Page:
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Amazon.com Top 100 Books of the Millenium (83)
With large chunks of text in Latin and numerous discussions of 14th century religious controversies and political squabbles, Umberto Eco's Name of the Rose appears, at first glance, to be one of the more unlikely bestsellers of all time. But if you want to understand the real key to its success, you need look no further than the structure of the story and the name of the protagonist, William of Baskerville. Though Eco claims that while he was writing the book he actually referred to William as William of Ockham, it seems implausible that he did not realize all along that he was simply transplanting Sherlock Holmes to a medieval monastery. After all, he even gave William an overly innocent sidekick and awestruck narrator, in the form of Adso of Melk, an old man now who relates the series of events he witnessed back in 1327.
The story then proceeds like the best of the Sherlock Holmes imitations (sort of a medieval Seven Percent Solution) and adds in elements of the gothic thriller. Combine these sure fire formulas with a sufficiently intellectual patina to make us feel like we're reading real "literature" and you've got an odds on recipe for a hit. There are quite probably a number of other levels on which the book can be read and Mr. Eco is assuredly trying to accomplish other things, but the fact remains, it works quite well as a garden variety mystery, and that's how almost all of its readers have likely understood it.
N. B. I recently found a slender volume by Mr. Eco entitled Postscript to the Name of the Rose (1983) and picked it up (for $1) on the assumption that within its pages he might offer some explanation as to his purposes in the book. However, the theories he does expound are so absurd or obtuse--hard to tell which--that I now assume that it is merely a hoax. His failure to even acknowledge his debt to Sir Arthur Conan Doyle renders everything else he has to say more than somewhat suspect.
Perhaps the point of the novel really is as simple as he says early on in this postscript :
I felt like poisoning a monk.
Mindful of at least the possibility that he's being serious in this admission and of the fact that the novel concerns a series of characters who are killed by their own literary curiosity perhaps it is best that we delve no further.
-REVIEW: of Baudolino by Umberto Eco (Merle Rubin, Christian Science Monitor)
Book-related and General Links:
-Umberto Eco: Porta Ludovica - Author Homepage (The Modern Word)
-Home Page : Umbert Eco (Dipartimento di Discipline della Comunicazione)
-ESSAY : The roots of conflict : Is western culture better than any other? Umberto Eco argues that what is important is not superiority but pluralism and toleration (October 13, 2001, The Guardian)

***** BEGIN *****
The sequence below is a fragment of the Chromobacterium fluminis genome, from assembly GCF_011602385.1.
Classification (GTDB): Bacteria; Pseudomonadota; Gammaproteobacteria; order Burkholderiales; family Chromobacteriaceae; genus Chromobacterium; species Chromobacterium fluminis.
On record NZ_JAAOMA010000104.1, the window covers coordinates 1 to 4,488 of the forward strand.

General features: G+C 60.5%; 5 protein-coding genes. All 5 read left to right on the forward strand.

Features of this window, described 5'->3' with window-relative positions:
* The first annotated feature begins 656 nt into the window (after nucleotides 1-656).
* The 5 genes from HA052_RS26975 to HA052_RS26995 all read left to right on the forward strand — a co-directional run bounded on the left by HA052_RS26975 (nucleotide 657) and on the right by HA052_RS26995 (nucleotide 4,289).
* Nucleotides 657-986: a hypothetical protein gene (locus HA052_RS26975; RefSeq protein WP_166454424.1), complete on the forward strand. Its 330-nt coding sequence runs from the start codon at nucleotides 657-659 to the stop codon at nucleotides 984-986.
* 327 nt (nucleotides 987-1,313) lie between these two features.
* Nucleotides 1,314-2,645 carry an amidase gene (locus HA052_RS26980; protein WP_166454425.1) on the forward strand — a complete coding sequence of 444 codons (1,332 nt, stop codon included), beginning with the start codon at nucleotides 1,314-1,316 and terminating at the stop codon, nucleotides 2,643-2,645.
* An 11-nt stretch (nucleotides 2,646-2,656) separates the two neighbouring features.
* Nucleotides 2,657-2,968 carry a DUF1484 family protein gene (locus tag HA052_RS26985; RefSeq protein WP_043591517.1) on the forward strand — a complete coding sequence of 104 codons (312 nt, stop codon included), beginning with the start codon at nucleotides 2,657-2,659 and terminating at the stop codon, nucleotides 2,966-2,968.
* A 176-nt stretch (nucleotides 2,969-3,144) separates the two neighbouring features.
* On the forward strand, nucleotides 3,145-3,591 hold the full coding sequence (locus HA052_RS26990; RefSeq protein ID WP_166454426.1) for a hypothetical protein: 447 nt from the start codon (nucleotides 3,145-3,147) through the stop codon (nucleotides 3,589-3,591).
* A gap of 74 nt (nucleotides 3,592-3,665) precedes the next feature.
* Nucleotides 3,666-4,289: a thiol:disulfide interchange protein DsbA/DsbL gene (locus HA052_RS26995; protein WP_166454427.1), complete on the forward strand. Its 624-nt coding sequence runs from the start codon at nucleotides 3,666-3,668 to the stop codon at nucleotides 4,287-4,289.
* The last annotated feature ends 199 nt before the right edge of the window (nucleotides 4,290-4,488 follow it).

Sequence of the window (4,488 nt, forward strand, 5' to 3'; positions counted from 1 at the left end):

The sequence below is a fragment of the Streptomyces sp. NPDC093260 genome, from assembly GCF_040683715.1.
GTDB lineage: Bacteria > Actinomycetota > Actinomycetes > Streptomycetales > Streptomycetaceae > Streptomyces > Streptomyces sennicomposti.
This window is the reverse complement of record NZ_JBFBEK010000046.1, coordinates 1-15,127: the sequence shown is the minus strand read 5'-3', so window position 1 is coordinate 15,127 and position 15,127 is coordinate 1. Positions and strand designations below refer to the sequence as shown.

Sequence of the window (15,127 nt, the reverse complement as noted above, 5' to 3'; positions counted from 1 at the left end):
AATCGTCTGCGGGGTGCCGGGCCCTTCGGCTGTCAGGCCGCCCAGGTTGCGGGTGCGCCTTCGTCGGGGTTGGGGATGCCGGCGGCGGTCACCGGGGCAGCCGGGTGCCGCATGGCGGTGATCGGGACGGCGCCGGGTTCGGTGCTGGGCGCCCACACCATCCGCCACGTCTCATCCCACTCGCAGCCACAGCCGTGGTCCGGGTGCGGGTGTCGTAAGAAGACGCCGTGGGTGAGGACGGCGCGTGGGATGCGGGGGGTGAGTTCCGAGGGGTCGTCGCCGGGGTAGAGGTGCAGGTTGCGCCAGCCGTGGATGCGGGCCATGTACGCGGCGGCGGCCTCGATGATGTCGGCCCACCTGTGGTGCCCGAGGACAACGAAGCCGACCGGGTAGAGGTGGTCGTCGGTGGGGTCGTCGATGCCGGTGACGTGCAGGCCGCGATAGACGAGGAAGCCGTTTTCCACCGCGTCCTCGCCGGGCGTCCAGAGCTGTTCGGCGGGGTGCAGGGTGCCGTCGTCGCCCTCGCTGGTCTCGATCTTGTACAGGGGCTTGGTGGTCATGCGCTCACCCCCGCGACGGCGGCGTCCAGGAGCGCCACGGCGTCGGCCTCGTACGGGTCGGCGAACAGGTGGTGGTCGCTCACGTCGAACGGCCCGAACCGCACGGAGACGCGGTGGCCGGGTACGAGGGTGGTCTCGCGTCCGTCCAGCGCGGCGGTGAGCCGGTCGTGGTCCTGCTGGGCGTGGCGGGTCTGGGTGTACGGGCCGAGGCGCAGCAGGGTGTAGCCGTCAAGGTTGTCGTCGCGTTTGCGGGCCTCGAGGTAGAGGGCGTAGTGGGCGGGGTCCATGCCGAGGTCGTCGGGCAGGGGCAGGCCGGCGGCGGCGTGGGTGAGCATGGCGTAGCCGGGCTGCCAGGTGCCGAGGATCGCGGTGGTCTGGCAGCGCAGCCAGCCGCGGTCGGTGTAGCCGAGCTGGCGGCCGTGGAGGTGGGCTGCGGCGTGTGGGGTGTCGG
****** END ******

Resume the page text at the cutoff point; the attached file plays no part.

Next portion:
-ESSAY : Umberto Eco's take on the religious war b/w microcomputers (Espresso, September 30, 1994)
-Author Page : Umberto Eco (The Guardian)
-Umbert Eco (Bohemian Ink)
-Umberto Eco's Multiple Name
-ONLINE STUDY GUIDE : Umberto Eco's The Name of the Rose: Index to Study Pages (Professor Anderson, ENG 510)
-Semiotics : semiotics links assembled by Martin Ryder
-REVIEW : of The Name of the Rose by Umberto Eco (Mystery Guide)
-REVIEW : of Foucault's Pendulum (Anthony Burgess, NY Times Book Review)
-REVIEW : of Kant and the Platypus: Essays on Language and Cognition by Umberto Eco (Thomas Wright, booksonline)
-REVIEW : of Five Moral Pieces by Umberto Eco (Thomas Wright, Spectator)
-REVIEW : of Kant and the Platypus by Umberto Eco (Simon Blackburn, New Republic)
-REVIEW : of FIVE MORAL PIECES by Umberto Eco (January Magazine)
-REVIEW : of Five Moral Pieces by Umberto Eco (Alastair McEwan, Daily Telegraph)
After reading your review, I am convinced that you merely skimmed through the book versus reading it thoroughly.
- no need
- Mar-10-2005, 22:32
- so did the brilliantly portrayed historical setting and the weighty religious discourse throughout the novel strike you as being anything beyond a "sufficiently intellectual patina"?
- eco's apparent "failure to... acknowledge his debt to sir arthur conan doyle" might be something more atrocious if he had simply written a "garden variety mystery." however, the parallels between eco's book and sir arthur's work, especially considering the reverence with which they are developed, are more than adequate acknowledgement; and the book, though driven by a doyle-esque plot, is innundated with stimulating religious discourse (among other things) far beyond the reaches of any sherlock holmes murder mystery. and furthermore, to put your obsessive paranoia to ease, i highly doubt that eco fancies himself to be the inventor of the detective novel.
- "perhaps it is best that we delve no further." nom de dieu! talife cumi! once again, you sidestep an entire novel of contradictory evidence with such stunning alacrity and confidence that i worry for any trusting reader of your reviews.
- May-14-2003, 01:22